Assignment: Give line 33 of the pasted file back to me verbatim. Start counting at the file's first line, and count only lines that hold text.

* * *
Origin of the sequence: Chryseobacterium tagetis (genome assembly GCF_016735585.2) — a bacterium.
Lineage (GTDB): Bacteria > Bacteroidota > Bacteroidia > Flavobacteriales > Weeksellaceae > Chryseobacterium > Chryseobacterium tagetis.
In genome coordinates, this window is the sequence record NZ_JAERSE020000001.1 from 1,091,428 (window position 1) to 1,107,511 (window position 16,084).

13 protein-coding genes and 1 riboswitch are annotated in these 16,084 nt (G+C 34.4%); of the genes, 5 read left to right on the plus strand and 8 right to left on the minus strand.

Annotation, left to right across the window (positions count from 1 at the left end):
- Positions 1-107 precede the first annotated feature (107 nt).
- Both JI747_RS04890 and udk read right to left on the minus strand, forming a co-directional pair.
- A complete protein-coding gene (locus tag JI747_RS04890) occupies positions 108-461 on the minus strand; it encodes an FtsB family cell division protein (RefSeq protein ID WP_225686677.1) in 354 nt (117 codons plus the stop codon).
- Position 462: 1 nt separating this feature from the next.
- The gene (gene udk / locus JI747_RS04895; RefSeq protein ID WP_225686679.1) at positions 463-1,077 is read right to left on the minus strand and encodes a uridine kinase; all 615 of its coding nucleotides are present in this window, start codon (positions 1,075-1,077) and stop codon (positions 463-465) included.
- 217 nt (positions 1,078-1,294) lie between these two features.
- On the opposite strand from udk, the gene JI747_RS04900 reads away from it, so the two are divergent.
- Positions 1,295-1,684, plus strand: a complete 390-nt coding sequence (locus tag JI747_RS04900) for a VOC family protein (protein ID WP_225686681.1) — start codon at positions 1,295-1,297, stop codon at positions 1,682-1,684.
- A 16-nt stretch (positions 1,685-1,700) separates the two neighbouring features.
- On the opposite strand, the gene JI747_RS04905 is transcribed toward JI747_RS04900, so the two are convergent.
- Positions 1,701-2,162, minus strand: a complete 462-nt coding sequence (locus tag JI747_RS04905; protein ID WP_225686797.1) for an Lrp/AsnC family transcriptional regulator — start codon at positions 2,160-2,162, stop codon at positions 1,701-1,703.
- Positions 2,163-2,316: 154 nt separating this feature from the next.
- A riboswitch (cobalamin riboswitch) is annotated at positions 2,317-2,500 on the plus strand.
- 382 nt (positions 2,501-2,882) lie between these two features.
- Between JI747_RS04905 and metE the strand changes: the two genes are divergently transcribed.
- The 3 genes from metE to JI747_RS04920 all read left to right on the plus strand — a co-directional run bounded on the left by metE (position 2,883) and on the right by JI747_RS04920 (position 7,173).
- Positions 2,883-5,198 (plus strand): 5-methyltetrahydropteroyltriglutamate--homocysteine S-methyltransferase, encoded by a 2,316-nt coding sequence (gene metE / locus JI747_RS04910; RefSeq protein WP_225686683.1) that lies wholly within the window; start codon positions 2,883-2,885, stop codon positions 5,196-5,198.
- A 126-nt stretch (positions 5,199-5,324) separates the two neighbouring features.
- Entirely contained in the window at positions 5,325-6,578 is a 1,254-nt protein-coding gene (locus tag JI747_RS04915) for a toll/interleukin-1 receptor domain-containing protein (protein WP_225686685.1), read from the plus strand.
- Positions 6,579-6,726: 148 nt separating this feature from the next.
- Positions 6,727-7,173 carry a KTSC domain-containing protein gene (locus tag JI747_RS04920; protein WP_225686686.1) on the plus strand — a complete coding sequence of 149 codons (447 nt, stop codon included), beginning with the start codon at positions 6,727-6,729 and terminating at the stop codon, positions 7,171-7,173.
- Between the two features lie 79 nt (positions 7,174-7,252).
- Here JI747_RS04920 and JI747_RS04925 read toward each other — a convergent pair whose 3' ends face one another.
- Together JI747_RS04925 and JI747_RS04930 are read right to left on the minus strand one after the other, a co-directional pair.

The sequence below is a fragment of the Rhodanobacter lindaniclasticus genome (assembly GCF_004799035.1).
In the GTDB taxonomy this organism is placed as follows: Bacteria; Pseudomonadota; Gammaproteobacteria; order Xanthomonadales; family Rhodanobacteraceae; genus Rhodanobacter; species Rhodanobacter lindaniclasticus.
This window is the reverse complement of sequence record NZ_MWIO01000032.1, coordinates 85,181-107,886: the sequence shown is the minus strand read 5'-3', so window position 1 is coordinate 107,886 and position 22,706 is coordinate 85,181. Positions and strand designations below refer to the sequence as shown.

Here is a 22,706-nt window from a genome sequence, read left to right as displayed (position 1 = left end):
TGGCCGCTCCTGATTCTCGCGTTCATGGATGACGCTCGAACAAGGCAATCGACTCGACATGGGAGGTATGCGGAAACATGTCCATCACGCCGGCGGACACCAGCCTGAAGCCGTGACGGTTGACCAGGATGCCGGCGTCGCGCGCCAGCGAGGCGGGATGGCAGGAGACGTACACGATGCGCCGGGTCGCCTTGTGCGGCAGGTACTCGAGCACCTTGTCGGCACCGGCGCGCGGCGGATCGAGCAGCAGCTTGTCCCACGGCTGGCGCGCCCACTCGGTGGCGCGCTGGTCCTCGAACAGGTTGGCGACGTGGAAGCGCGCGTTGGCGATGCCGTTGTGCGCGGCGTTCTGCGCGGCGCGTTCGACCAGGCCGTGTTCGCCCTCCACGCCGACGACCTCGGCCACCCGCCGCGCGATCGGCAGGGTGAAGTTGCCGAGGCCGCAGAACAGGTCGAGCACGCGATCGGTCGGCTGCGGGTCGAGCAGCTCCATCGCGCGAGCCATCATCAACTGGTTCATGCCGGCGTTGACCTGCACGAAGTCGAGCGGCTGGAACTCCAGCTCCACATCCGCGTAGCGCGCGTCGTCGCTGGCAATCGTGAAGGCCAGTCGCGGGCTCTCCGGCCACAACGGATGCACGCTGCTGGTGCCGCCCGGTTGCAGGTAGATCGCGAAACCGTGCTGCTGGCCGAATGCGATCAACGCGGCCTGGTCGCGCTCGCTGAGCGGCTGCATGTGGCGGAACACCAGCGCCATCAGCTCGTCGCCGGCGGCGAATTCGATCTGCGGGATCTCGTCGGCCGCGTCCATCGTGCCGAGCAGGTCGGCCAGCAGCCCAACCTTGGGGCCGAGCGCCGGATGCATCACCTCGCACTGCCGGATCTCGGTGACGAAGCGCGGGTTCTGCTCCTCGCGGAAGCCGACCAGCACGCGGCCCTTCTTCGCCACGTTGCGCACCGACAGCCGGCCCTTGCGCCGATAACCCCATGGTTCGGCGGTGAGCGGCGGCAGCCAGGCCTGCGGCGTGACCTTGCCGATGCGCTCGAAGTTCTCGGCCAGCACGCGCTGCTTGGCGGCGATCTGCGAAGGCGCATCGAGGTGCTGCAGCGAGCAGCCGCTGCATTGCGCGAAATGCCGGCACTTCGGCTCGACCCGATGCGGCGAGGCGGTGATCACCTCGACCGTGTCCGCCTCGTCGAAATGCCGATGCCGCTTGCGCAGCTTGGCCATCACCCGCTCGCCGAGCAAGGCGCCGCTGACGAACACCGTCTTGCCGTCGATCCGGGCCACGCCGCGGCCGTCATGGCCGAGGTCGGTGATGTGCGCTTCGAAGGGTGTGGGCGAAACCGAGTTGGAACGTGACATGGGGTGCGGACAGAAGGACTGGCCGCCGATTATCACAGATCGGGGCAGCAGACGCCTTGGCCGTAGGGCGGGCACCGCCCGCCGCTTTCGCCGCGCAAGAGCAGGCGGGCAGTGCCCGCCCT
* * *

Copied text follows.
Here is a 22,706-nt window from a genome sequence, read left to right as displayed (position 1 = left end):